In the wake of reports that claimed DirecTV Now was planning to raise prices for its customers again, the streaming service today posted a new FAQ page confirming that all existing customers will see a $10/month price hike effective April 12, 2019 (via Variety). This means that if you are currently subscribed to DirecTV Now’s Live a Little, Just Right, Go Big, Gotta Have It, or Todo y Más packages, you will pay $10/month more than you are now.
At the same time, DirecTV Now has confirmed that it is raising the price of its premium channel add-ons, but only for legacy subscribers who are now adding these channels onto their plans. This means that HBO is increasing from a $5/month add-on to $15/month, Cinemax is increasing from $5/month to $11/month, and Starz is increasing from $8/month to $11/month. This change takes effect today, March 13.
If you subscribe to Live a Little, Just Right, Go Big, Gotta Have It, or Todo y Más packages and had a premium channel add-on prior to these changes, you will keep your current lower price as long as the premium remains added on your account. So, these new premium channel prices are aimed at legacy DirecTV Now customers who subscribe to one of the five original packages, and decide to add HBO, Cinemax, or Starz onto their account as of today.
Cheap premium channel add-ons have been a major selling point for DirecTV Now, but now that the subscription tier line-up will be slimmed down and HBO will be added directly into the new DirecTV Now Plus and DirecTV Now Max plans, it appears that the company has decided to do away with this selling point. This is likely due to the new assets that AT&T gained from the Time Warner acquisition, including the HBO family of channels.
We broke down all of these changes below:
DirecTV Now Price Hike
(Affects all existing customers from April 12, 2019)
- Live a Little: from $40/month to $50/month
- Just Right: from $55/month to $65/month
- Go Big: from $65/month to $75/month
- Gotta Have It: from $75/month to $85/month
- Todo y Más: from $45/month to $55/month
DirecTV Now Premium Channel Price Hike
(Affects existing customers who add a premium channel from March 13, 2019)
- HBO add-on: from $5/month to $15/month
- Cinemax add-on: from $5/month to $11/month
- Starz add-on: from $8/month to $11/month
Customers who keep paying for the service on one of these packages will not see any changes to their channel lineups. For new customers, DirecTV Now will have two new plans: DirecTV Now Plus ($50/month, 40+ channels) and DirecTV Now Max ($70/month, 50+ channels). Both of these plans include HBO, as well as cable channels from WarnerMedia, NBCUniversal, Disney and Fox, but they exclude channels from A+E Networks, AMC Networks, Discovery, and Viacom.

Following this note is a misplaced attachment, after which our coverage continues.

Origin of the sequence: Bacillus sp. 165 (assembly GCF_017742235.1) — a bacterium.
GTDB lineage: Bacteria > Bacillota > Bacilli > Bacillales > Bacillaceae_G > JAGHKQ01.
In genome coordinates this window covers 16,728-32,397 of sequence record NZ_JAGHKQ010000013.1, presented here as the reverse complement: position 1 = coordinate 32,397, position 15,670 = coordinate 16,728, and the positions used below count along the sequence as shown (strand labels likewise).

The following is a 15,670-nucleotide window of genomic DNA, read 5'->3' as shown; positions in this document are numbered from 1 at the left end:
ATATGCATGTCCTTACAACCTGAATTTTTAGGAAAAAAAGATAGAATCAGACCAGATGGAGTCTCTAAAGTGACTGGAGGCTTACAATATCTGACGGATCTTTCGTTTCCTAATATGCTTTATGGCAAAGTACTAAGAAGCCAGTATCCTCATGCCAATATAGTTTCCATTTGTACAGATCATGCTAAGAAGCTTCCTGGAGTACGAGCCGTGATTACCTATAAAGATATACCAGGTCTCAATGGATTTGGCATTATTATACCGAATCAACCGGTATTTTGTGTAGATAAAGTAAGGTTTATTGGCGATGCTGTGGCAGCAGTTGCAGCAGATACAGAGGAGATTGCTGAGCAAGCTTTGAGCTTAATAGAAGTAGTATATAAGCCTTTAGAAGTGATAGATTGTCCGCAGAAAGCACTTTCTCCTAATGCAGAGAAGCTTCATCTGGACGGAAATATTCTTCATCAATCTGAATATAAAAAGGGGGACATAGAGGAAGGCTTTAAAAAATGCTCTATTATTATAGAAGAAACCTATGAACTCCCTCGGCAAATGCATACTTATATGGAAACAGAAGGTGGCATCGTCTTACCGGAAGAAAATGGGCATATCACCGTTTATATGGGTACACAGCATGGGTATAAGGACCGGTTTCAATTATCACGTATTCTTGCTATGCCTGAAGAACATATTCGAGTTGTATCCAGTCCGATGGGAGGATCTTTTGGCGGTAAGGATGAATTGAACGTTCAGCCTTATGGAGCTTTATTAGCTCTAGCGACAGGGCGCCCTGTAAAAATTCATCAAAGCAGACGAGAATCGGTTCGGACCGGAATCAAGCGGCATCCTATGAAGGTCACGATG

As these new packages launch, new customers will no longer be able to sign up for Live a Little, Just Right, Go Big, Gotta Have It, or Todo y Más packages, and will only see Plus and Max as options on DirecTV Now’s sign up page. The company is already promoting Plus and Max on its website, and giving one month for free to new customers signing up with the promo code MARCH2019.
As a point of comparison, DirecTV Now’s cheapest plans ($50/month for both Live a Little and Plus) do not compare very favorably to rival services. PlayStation Vue starts at $44.99/month, YouTube TV starts at $40/month, FuboTV starts at $39.99/month, Hulu With Live TV costs $44.99/month, and SlingTV’s Orange & Blue plan is priced at $40/month (just $25/month right now). That’s not to mention services which have launched to offer ultra-stripped down packages, like Philo’s no-sports service that starts at $16/month.
Last summer’s DirecTV Now price hike from $35/month to $40/month was in an effort to align the service with the rest of the market and "compare favorably with our competitors," according to the company. Now, DirecTV Now will have the most expensive entry-level price on the market among the main streaming TV services.
This article, "DirecTV Now Confirms $10/Month Price Hike for Existing Users, Raises HBO From $5 to $15/Month for New Add-Ons" first appeared on MacRumors.com
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